A sign proclaimed “Feed the Buffalo Out Back – 50 cents”. The attendant told us of a wildlife museum ‘out back’ also – ‘Free’. With the outside temperature at 95 degrees, we decided to wait until later to explore the wonders ‘out back’.
When we did walk around after dinner, we were surprised at the work that had gone into the Wildlife Museum. The displays were quite well done. We then decided to venture on to the “Frontier Village” a few blocks up the street. At 7 p.m., we knew they would not be open, but thought the walk would be good for us. To our surprise, the Village was not only open, but was hosting a live concert. (The music turned out to be rock, and would have appealed more to our grandchildren, so we didn’t listen long before moving on into the village. The museum village was amazing and a tribute to the town’s people. The buildings were all furnished, many of them completely open to the public with no barriers. We were amazed that they don’t seem concerned with theft. We spent quite a while browsing the various buildings, and wishing we had gone earlier (attendants in period costumes roam the village during daytime hours).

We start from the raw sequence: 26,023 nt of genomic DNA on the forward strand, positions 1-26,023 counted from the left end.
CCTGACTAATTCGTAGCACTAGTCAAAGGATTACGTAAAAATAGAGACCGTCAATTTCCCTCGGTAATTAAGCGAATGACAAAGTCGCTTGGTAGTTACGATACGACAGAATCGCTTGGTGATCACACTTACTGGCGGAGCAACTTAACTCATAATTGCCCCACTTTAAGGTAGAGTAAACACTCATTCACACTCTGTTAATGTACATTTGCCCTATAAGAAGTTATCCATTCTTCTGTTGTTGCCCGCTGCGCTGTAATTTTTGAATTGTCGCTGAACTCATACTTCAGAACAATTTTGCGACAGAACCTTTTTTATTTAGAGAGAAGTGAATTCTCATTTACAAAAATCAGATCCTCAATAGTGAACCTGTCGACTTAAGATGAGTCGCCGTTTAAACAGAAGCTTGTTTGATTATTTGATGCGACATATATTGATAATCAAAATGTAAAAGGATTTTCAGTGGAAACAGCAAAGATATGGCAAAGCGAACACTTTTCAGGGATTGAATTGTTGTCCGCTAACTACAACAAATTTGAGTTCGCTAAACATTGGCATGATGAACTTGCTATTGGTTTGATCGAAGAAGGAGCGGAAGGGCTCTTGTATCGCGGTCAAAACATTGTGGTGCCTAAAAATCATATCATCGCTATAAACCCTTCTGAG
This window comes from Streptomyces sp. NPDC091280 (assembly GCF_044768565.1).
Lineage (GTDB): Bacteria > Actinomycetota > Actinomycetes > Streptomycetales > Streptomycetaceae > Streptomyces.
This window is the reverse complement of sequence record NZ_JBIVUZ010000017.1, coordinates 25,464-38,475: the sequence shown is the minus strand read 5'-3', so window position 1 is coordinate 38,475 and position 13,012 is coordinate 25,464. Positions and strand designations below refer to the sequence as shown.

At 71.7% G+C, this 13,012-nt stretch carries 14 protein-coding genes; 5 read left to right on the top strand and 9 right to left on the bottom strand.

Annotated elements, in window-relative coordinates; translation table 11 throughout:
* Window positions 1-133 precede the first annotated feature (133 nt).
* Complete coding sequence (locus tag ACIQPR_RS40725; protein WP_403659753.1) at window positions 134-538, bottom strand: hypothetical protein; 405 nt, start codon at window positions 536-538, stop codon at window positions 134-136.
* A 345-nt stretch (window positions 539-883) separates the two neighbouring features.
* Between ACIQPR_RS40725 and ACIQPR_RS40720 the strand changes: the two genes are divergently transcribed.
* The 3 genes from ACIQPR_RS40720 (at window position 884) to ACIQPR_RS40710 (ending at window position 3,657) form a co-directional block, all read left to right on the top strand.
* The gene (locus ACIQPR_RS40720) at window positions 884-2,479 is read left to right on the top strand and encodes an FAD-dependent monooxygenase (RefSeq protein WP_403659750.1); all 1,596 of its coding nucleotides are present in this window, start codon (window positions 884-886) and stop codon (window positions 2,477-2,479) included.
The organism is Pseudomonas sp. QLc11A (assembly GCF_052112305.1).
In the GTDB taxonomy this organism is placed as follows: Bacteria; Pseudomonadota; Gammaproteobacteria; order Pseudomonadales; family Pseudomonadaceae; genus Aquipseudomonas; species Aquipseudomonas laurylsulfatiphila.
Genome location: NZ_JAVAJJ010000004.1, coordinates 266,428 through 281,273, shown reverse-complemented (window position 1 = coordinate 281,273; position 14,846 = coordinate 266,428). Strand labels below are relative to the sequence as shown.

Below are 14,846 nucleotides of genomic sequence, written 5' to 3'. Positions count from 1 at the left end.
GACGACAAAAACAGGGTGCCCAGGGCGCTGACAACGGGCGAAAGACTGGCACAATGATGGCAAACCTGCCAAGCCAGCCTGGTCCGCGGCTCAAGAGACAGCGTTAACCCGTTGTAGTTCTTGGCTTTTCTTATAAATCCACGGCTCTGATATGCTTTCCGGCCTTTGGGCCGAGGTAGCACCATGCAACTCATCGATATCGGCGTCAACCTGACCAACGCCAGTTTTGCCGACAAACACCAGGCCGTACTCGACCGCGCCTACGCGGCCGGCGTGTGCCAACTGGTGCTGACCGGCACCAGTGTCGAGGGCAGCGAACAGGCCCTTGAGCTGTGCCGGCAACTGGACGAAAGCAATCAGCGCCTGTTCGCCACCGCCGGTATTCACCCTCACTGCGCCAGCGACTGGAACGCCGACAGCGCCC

Also in the village is the world’s largest buffalo, standing 26 feet high and measuring 46 feet long (he was erected in 1959). At the end of the village is the National Buffalo Museum (also closed by the time we got there). The adjoining field and ravine houses a herd of 30 or so bison, famous for its three albinos. A white buffalo is quite a rarity, and is considered sacred by the Native Americans. The day was still so warm, none of the bison were roaming about, but as we sat and watched, we caught a glimpse of the largest white buffalo, White Cloud.
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